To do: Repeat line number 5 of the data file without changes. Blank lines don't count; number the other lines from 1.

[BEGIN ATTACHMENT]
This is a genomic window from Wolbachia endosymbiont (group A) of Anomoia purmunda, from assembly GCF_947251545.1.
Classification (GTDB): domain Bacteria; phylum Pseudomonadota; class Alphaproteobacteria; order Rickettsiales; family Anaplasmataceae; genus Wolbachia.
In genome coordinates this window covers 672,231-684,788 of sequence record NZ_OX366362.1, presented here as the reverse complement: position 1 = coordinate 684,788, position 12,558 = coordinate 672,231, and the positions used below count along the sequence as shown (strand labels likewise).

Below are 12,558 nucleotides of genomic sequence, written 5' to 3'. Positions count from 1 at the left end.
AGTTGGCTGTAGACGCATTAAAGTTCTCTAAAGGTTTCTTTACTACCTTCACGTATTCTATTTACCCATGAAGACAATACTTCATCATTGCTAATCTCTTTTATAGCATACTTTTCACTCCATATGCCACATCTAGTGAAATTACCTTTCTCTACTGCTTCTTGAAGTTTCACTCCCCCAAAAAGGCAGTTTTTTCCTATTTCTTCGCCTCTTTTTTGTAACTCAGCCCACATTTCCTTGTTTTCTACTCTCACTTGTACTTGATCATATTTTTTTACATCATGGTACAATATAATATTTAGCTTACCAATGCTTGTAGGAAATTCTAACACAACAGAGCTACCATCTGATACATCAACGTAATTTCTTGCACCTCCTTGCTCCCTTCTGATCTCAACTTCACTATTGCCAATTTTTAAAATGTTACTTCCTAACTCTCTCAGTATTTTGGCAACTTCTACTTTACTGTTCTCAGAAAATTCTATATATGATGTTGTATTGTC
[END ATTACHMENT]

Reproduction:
AGTTGGCTGTAGACGCATTAAAGTTCTCTAAAGGTTTCTTTACTACCTTCACGTATTCTATTTACCCATGAAGACAATACTTCATCATTGCTAATCTCTTTTATAGCATACTTTTCACTCCATATGCCACATCTAGTGAAATTACCTTTCTCTACTGCTTCTTGAAGTTTCACTCCCCCAAAAAGGCAGTTTTTTCCTATTTCTTCGCCTCTTTTTTGTAACTCAGCCCACATTTCCTTGTTTTCTACTCTCACTTGTACTTGATCATATTTTTTTACATCATGGTACAATATAATATTTAGCTTACCAATGCTTGTAGGAAATTCTAACACAACAGAGCTACCATCTGATACATCAACGTAATTTCTTGCACCTCCTTGCTCCCTTCTGATCTCAACTTCACTATTGCCAATTTTTAAAATGTTACTTCCTAACTCTCTCAGTATTTTGGCAACTTCTACTTTACTGTTCTCAGAAAATTCTATATATGATGTTGTATTGTC